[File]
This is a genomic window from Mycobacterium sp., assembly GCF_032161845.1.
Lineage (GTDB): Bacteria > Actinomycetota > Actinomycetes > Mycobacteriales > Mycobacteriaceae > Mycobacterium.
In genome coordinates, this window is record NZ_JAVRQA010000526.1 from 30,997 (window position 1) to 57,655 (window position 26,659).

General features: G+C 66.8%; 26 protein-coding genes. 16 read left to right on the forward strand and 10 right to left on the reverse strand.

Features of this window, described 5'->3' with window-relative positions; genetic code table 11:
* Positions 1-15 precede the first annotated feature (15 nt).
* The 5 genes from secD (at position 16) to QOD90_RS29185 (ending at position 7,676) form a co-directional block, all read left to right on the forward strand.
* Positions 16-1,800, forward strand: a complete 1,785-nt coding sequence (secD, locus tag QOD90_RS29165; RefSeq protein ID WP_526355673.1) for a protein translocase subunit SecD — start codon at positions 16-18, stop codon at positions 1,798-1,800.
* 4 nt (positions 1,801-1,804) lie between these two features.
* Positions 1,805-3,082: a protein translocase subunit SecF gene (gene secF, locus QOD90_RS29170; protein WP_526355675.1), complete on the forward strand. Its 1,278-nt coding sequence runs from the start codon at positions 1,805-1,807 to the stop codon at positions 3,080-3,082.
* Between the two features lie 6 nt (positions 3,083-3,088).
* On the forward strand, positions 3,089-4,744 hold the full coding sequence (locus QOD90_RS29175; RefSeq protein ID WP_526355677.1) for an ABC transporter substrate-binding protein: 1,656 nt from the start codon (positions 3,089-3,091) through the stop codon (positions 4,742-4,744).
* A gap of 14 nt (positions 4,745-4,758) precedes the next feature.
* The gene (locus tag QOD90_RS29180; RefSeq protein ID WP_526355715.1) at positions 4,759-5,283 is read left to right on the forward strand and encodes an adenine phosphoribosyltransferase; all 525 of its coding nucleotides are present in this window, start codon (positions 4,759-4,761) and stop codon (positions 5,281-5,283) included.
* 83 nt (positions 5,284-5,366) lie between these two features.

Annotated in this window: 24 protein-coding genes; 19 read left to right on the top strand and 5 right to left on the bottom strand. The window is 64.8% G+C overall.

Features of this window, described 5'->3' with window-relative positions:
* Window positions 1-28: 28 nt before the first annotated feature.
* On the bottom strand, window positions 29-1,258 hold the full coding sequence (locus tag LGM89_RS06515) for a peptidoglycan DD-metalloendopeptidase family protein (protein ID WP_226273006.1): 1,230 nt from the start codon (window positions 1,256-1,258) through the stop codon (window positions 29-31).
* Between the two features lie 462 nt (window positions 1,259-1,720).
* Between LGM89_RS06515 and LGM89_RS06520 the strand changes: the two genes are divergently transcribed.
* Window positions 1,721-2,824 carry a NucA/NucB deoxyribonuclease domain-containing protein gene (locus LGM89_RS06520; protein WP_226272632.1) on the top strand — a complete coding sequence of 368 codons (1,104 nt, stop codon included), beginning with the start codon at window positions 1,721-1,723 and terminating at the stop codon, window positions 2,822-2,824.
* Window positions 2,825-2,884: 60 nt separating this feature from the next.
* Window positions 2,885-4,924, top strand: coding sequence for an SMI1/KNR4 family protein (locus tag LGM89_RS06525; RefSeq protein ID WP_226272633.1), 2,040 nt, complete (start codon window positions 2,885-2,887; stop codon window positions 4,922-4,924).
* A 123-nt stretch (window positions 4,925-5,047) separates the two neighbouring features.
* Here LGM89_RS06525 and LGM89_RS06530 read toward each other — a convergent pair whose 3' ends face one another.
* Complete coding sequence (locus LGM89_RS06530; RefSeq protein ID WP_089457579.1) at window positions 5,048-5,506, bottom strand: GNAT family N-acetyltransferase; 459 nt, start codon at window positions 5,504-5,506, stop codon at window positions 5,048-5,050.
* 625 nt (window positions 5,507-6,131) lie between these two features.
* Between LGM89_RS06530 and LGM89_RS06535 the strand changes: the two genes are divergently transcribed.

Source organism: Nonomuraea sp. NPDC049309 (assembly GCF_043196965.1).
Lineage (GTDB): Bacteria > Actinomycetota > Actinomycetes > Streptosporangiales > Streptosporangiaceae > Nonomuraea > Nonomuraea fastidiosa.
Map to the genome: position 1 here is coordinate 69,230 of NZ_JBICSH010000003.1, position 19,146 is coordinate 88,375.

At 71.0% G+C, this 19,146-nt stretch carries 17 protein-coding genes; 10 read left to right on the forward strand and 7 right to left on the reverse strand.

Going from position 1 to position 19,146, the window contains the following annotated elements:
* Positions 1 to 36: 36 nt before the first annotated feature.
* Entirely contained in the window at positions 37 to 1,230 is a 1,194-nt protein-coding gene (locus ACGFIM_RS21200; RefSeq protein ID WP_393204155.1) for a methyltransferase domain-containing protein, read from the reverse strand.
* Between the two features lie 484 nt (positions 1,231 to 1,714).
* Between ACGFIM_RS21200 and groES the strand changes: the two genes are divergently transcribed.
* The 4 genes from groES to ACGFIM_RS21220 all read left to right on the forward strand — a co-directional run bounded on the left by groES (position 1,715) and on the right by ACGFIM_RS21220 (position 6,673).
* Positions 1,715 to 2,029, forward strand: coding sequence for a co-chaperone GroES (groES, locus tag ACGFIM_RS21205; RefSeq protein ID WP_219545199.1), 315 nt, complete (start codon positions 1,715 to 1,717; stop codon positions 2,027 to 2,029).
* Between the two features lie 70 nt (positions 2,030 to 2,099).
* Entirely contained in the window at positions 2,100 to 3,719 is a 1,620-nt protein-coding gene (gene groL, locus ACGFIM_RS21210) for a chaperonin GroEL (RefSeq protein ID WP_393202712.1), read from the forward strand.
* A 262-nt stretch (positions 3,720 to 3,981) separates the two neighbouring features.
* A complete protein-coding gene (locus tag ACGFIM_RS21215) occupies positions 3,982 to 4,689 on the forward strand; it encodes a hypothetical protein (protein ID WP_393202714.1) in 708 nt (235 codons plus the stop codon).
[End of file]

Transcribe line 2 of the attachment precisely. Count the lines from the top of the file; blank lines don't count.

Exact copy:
Lineage (GTDB): Bacteria > Actinomycetota > Actinomycetes > Mycobacteriales > Mycobacteriaceae > Mycobacterium.